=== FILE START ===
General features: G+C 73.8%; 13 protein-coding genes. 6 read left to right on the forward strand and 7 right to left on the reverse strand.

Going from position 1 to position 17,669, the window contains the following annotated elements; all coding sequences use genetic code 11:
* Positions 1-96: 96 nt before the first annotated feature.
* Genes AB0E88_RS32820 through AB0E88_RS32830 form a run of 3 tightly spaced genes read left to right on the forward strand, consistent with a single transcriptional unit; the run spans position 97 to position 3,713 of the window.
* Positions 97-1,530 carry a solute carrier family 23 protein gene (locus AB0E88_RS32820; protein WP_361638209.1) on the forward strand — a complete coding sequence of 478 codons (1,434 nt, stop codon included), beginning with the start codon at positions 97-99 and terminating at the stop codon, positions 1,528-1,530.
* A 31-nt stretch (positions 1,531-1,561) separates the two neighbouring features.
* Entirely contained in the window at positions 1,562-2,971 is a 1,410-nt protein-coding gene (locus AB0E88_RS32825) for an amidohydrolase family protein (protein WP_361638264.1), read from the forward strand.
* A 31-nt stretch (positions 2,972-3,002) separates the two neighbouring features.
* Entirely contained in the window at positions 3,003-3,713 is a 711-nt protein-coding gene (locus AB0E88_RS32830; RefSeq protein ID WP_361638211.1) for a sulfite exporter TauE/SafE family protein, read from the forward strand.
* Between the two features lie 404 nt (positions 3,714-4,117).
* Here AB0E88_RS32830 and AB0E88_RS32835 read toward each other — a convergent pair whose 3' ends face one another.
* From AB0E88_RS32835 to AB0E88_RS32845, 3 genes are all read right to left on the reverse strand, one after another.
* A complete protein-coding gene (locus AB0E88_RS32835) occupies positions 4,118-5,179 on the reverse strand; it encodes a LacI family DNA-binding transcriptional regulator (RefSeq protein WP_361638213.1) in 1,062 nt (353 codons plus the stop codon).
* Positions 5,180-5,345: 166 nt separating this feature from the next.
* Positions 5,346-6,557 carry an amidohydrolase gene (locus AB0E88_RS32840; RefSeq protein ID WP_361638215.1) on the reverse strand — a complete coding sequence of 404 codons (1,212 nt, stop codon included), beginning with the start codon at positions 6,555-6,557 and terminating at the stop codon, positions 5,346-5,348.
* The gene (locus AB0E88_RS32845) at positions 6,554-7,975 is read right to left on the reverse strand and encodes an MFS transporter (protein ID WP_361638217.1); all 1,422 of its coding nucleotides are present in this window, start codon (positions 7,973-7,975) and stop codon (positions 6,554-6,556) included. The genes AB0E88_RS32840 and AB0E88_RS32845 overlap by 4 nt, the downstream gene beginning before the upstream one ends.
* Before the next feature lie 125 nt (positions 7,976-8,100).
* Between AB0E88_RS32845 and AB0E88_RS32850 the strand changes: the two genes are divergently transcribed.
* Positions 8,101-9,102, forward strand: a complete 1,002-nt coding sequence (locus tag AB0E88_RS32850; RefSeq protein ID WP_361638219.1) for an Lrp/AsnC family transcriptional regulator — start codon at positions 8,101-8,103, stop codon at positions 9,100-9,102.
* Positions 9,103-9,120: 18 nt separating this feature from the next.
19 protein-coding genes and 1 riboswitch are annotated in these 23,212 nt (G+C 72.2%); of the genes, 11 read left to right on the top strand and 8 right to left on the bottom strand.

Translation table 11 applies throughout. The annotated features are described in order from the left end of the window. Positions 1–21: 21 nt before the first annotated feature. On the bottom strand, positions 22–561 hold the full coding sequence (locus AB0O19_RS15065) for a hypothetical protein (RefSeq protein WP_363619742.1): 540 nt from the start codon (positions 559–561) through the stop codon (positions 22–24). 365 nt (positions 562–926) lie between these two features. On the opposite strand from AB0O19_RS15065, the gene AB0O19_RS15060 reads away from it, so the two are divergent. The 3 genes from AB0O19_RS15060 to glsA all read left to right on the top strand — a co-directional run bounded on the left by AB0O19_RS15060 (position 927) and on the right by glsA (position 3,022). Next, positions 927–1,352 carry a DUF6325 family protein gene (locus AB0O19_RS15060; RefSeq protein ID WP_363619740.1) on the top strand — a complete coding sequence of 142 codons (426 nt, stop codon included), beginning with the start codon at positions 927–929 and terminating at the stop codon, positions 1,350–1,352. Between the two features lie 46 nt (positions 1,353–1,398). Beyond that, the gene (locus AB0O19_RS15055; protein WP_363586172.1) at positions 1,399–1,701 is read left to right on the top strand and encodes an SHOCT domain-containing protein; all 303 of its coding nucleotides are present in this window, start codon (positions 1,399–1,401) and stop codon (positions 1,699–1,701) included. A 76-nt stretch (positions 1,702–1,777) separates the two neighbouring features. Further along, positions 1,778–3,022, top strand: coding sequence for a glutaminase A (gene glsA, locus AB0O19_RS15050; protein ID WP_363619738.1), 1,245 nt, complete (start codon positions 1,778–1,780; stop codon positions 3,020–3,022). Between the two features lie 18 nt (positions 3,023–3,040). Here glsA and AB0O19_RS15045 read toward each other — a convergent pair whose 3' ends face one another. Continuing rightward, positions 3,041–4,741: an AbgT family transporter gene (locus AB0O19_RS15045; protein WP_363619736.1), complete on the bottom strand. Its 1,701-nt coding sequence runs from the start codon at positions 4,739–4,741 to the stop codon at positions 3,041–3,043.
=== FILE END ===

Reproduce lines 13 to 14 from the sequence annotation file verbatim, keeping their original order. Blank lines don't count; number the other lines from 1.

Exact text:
* A complete protein-coding gene (locus AB0E88_RS32835) occupies positions 4,118-5,179 on the reverse strand; it encodes a LacI family DNA-binding transcriptional regulator (RefSeq protein WP_361638213.1) in 1,062 nt (353 codons plus the stop codon).
* Positions 5,180-5,345: 166 nt separating this feature from the next.